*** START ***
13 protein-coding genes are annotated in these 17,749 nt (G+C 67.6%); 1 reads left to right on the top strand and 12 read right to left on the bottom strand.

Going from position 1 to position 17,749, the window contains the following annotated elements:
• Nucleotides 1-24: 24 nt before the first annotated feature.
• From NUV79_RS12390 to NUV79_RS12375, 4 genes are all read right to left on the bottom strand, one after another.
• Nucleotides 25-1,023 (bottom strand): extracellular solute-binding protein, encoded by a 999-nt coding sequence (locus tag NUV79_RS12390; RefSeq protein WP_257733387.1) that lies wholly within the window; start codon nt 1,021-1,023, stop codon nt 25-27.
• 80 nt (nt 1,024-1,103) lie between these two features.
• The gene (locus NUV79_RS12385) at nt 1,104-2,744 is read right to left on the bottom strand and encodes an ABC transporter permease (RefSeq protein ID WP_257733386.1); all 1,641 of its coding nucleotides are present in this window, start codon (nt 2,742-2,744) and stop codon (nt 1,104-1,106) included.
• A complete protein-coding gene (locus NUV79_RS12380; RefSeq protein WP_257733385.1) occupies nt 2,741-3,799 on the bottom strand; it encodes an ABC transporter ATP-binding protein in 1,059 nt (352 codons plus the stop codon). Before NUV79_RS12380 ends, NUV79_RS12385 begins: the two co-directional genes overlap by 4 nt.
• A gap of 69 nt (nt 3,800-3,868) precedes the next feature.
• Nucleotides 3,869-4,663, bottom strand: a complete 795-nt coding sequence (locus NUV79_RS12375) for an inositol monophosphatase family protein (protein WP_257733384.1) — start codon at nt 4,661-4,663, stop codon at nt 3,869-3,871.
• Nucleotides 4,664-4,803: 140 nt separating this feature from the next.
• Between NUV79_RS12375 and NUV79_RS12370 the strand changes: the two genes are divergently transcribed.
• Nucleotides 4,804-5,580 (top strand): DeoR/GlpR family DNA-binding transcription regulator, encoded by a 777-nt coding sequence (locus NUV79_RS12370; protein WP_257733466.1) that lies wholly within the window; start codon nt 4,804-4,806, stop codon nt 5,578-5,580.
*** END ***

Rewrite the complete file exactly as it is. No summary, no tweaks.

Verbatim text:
13 protein-coding genes are annotated in these 17,749 nt (G+C 67.6%); 1 reads left to right on the top strand and 12 read right to left on the bottom strand.

Going from position 1 to position 17,749, the window contains the following annotated elements:
• Nucleotides 1-24: 24 nt before the first annotated feature.
• From NUV79_RS12390 to NUV79_RS12375, 4 genes are all read right to left on the bottom strand, one after another.
• Nucleotides 25-1,023 (bottom strand): extracellular solute-binding protein, encoded by a 999-nt coding sequence (locus tag NUV79_RS12390; RefSeq protein WP_257733387.1) that lies wholly within the window; start codon nt 1,021-1,023, stop codon nt 25-27.
• 80 nt (nt 1,024-1,103) lie between these two features.
• The gene (locus NUV79_RS12385) at nt 1,104-2,744 is read right to left on the bottom strand and encodes an ABC transporter permease (RefSeq protein ID WP_257733386.1); all 1,641 of its coding nucleotides are present in this window, start codon (nt 2,742-2,744) and stop codon (nt 1,104-1,106) included.
• A complete protein-coding gene (locus NUV79_RS12380; RefSeq protein WP_257733385.1) occupies nt 2,741-3,799 on the bottom strand; it encodes an ABC transporter ATP-binding protein in 1,059 nt (352 codons plus the stop codon). Before NUV79_RS12380 ends, NUV79_RS12385 begins: the two co-directional genes overlap by 4 nt.
• A gap of 69 nt (nt 3,800-3,868) precedes the next feature.
• Nucleotides 3,869-4,663, bottom strand: a complete 795-nt coding sequence (locus NUV79_RS12375) for an inositol monophosphatase family protein (protein WP_257733384.1) — start codon at nt 4,661-4,663, stop codon at nt 3,869-3,871.
• Nucleotides 4,664-4,803: 140 nt separating this feature from the next.
• Between NUV79_RS12375 and NUV79_RS12370 the strand changes: the two genes are divergently transcribed.
• Nucleotides 4,804-5,580 (top strand): DeoR/GlpR family DNA-binding transcription regulator, encoded by a 777-nt coding sequence (locus NUV79_RS12370; protein WP_257733466.1) that lies wholly within the window; start codon nt 4,804-4,806, stop codon nt 5,578-5,580.